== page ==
My friend says I was not a good son
I say yes I understand
he says I did not go
to see my parents very often you know
and I say yes I know
even when I was living in the same city he says
maybe I would go there once
a month or maybe even less
I say oh yes
he says the last time I went to see my father
I say the last time I saw my father
he says the last time I saw my father
he was asking me about my life
how I was making out and he
went into the next room
to get something to give me
oh I say
feeling again the cold
of my father’s hand the last time
he says and my father turned
in the doorway and saw me
look at my wristwatch and he
said you know I would like you to stay
and talk with me
oh yes I say
but if you are busy he said
I don’t want you to feel that you
just because I’m here
I say nothing
he says my father
you have important work you are doing
or maybe you should be seeing
somebody I don’t want to keep you
I look out the window
my friend is older than I am
he says and I told my father it was so
and I got up and left him then
though there was nowhere I had to go
and nothing I had to do – Yesterday, W.S. Merwin
Sylvia Plath never really got over her father’s death. He died when she was just eight. In her most famous poem in which she speaks of how she tried killing herself over her never ending sorrow of his death, she writes:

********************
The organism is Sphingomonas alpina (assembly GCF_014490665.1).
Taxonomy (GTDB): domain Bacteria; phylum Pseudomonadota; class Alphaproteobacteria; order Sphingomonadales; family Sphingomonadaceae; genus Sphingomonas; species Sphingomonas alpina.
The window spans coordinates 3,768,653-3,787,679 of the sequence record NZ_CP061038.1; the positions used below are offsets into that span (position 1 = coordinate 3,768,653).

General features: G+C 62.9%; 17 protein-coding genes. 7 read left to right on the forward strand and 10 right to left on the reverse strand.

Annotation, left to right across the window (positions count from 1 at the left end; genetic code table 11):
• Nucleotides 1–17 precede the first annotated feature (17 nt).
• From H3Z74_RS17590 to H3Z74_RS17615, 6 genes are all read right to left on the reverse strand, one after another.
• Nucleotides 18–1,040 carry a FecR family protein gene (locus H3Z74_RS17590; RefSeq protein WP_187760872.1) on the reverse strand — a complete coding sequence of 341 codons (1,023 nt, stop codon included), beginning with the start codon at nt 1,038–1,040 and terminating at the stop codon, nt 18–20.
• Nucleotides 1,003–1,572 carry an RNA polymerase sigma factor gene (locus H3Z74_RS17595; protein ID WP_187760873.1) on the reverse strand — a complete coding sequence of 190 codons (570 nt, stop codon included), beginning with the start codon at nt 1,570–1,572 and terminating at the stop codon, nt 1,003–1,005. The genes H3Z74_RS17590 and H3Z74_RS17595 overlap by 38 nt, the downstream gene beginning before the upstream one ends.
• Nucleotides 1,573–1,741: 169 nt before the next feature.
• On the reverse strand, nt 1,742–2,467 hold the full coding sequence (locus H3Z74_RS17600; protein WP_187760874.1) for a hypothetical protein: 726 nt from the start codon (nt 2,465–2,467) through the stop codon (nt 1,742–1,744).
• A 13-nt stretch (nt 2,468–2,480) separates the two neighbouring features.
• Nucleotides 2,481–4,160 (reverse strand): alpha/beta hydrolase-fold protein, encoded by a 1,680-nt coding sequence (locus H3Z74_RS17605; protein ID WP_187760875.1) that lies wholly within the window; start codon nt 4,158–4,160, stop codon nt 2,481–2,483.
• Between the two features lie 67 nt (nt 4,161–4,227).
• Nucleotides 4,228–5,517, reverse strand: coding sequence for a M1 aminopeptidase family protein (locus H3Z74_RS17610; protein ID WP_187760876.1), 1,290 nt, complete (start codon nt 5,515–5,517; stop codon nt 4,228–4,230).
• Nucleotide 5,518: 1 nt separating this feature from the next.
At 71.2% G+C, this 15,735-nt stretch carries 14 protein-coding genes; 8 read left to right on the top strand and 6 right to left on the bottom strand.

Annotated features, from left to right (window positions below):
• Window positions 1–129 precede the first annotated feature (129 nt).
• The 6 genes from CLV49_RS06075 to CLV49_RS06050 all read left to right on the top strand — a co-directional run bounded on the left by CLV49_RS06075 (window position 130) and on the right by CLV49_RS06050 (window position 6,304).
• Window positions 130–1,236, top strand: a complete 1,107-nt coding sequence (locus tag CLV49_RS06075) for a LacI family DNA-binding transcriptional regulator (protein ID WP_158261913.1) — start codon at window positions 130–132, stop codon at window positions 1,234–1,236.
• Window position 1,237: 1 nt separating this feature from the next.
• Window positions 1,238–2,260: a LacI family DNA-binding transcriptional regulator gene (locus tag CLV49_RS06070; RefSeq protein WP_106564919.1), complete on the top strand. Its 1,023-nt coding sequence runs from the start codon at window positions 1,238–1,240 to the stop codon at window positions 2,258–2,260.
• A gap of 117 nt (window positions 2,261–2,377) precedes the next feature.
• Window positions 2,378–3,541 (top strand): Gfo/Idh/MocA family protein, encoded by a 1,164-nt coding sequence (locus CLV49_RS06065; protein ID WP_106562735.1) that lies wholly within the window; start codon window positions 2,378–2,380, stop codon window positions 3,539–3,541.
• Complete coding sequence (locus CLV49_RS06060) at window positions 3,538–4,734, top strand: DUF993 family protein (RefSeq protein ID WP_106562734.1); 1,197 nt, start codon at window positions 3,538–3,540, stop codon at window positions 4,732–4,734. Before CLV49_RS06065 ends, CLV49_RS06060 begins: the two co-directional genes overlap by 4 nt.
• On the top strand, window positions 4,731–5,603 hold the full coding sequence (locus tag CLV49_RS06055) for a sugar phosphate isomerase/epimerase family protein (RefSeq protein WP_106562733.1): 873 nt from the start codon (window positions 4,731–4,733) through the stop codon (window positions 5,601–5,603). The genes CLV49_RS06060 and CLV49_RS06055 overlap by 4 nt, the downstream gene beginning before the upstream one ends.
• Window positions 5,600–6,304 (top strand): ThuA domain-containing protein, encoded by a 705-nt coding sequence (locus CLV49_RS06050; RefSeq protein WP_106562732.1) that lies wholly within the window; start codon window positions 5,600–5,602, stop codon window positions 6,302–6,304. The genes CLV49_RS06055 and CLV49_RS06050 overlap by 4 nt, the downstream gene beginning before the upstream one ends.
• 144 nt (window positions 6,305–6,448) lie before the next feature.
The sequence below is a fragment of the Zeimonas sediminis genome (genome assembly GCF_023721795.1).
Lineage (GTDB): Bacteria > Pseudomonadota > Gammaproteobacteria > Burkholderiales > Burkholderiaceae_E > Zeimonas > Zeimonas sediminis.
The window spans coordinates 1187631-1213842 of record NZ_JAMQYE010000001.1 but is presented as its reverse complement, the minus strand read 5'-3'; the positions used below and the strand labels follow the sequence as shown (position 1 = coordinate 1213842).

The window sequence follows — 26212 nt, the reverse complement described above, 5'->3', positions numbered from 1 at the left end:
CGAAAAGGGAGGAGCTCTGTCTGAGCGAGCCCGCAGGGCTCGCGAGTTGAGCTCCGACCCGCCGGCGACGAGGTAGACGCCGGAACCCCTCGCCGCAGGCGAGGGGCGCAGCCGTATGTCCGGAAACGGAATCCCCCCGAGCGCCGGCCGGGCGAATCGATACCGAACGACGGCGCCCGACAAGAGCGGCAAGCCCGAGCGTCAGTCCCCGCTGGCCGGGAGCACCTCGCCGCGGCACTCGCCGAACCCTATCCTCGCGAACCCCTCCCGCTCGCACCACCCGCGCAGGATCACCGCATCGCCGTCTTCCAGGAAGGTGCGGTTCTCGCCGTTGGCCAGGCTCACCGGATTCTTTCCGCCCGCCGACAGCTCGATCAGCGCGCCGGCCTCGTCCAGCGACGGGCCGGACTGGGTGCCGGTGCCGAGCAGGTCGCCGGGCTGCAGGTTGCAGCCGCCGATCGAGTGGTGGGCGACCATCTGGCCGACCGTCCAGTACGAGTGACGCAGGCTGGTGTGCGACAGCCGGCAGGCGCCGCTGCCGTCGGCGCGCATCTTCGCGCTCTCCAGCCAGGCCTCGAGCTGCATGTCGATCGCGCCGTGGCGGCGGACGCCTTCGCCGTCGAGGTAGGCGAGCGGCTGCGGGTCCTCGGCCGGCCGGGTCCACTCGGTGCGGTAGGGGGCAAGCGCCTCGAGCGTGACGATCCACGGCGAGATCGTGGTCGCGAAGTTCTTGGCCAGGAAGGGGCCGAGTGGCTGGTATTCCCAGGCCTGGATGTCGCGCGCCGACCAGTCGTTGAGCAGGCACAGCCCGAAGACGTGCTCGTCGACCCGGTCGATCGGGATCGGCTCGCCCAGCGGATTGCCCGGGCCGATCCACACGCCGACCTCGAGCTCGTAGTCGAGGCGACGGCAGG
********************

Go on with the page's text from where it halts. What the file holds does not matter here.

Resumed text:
Bit my pretty red heart in two.I was ten when they buried you.At twenty I tried to dieAnd get back, back, back to you.I thought even the bones would do.
But they pulled me out of the sack,And they stuck me together with glue.And then I knew what to do.I made a model of you,A man in black with a Meinkampf look – Daddy, Sylvia Plath
And finally, she curses him with one of the most quoted stanzas in poetry:
There’s a stake in your fat black heartAnd the villagers never liked you.They are dancing and stamping on you.They always knew it was you.Daddy, daddy, you bastard, I’m through. – Daddy, Sylvia Plath
So, do I have any lighter poems to celebrate Father’s Day ? This poem, by Edgar Albert Guest, somehow makes me think that this is how Maya will remember me.
My father knows the proper wayThe nation should be run;He tells us children every dayJust what should now be done.He knows the way to fix the trusts,He has a simple plan;But if the furnace needs repairs,We have to hire a man.
My father, in a day or twoCould land big thieves in jail;There’s nothing that he cannot do,He knows no word like “fail.”“Our confidence” he would restore,Of that there is no doubt;But if there is a chair to mend,We have to send it out.
All public questions that arise,He settles on the spot;He waits not till the tumult dies,But grabs it while it’s hot.In matters of finance he canTell Congress what to do;But, O, he finds it hard to meetHis bills as they fall due.
It almost makes him sick to readThe things law-makers say;Why, father’s just the man they need,He never goes astray.All wars he’d very quickly end,As fast as I can write it;But when a neighbor starts a fuss,’Tis mother has to fight it.
In conversation father canDo many wondrous things;He’s built upon a wiser planThan presidents or kings.He knows the ins and outs of eachAnd every deep transaction;We look to him for theories,But look to ma for action. – Father, Edgar Albert Guest.